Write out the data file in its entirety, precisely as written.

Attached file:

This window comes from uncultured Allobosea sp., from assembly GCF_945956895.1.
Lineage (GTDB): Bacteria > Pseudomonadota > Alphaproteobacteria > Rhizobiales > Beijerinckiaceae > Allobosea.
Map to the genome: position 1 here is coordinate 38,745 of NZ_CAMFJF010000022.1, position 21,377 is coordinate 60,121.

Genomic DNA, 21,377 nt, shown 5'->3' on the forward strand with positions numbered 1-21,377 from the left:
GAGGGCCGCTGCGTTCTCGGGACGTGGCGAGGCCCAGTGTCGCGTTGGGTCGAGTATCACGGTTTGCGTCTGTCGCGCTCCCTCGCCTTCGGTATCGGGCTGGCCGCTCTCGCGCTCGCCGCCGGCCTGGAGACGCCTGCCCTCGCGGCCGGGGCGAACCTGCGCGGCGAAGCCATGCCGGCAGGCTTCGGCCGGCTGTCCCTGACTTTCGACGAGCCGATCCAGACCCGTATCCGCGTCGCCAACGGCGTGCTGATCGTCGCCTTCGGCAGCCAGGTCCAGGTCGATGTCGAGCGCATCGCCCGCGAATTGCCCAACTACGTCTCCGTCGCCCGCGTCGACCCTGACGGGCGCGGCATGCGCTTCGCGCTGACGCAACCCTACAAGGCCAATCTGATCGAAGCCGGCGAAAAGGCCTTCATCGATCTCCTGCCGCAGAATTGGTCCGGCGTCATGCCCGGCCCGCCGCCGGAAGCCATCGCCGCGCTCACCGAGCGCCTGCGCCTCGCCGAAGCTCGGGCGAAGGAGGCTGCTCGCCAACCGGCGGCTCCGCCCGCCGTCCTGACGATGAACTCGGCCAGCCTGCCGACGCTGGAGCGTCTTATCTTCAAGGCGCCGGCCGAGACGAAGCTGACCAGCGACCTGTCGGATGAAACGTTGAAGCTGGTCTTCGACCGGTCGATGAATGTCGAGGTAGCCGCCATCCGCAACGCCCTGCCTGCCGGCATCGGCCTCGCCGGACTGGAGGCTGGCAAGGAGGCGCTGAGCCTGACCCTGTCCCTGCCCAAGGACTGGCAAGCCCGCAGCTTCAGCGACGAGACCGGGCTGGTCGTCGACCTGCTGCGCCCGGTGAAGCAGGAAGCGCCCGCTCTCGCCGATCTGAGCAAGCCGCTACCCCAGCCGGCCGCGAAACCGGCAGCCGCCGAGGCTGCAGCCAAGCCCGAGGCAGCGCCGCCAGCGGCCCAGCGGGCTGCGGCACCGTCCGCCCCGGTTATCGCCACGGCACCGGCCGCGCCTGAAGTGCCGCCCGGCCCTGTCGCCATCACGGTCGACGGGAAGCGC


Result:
This window comes from uncultured Allobosea sp., from assembly GCF_945956895.1.
Lineage (GTDB): Bacteria > Pseudomonadota > Alphaproteobacteria > Rhizobiales > Beijerinckiaceae > Allobosea.
Map to the genome: position 1 here is coordinate 38,745 of NZ_CAMFJF010000022.1, position 21,377 is coordinate 60,121.

Genomic DNA, 21,377 nt, shown 5'->3' on the forward strand with positions numbered 1-21,377 from the left:
GAGGGCCGCTGCGTTCTCGGGACGTGGCGAGGCCCAGTGTCGCGTTGGGTCGAGTATCACGGTTTGCGTCTGTCGCGCTCCCTCGCCTTCGGTATCGGGCTGGCCGCTCTCGCGCTCGCCGCCGGCCTGGAGACGCCTGCCCTCGCGGCCGGGGCGAACCTGCGCGGCGAAGCCATGCCGGCAGGCTTCGGCCGGCTGTCCCTGACTTTCGACGAGCCGATCCAGACCCGTATCCGCGTCGCCAACGGCGTGCTGATCGTCGCCTTCGGCAGCCAGGTCCAGGTCGATGTCGAGCGCATCGCCCGCGAATTGCCCAACTACGTCTCCGTCGCCCGCGTCGACCCTGACGGGCGCGGCATGCGCTTCGCGCTGACGCAACCCTACAAGGCCAATCTGATCGAAGCCGGCGAAAAGGCCTTCATCGATCTCCTGCCGCAGAATTGGTCCGGCGTCATGCCCGGCCCGCCGCCGGAAGCCATCGCCGCGCTCACCGAGCGCCTGCGCCTCGCCGAAGCTCGGGCGAAGGAGGCTGCTCGCCAACCGGCGGCTCCGCCCGCCGTCCTGACGATGAACTCGGCCAGCCTGCCGACGCTGGAGCGTCTTATCTTCAAGGCGCCGGCCGAGACGAAGCTGACCAGCGACCTGTCGGATGAAACGTTGAAGCTGGTCTTCGACCGGTCGATGAATGTCGAGGTAGCCGCCATCCGCAACGCCCTGCCTGCCGGCATCGGCCTCGCCGGACTGGAGGCTGGCAAGGAGGCGCTGAGCCTGACCCTGTCCCTGCCCAAGGACTGGCAAGCCCGCAGCTTCAGCGACGAGACCGGGCTGGTCGTCGACCTGCTGCGCCCGGTGAAGCAGGAAGCGCCCGCTCTCGCCGATCTGAGCAAGCCGCTACCCCAGCCGGCCGCGAAACCGGCAGCCGCCGAGGCTGCAGCCAAGCCCGAGGCAGCGCCGCCAGCGGCCCAGCGGGCTGCGGCACCGTCCGCCCCGGTTATCGCCACGGCACCGGCCGCGCCTGAAGTGCCGCCCGGCCCTGTCGCCATCACGGTCGACGGGAAGCGC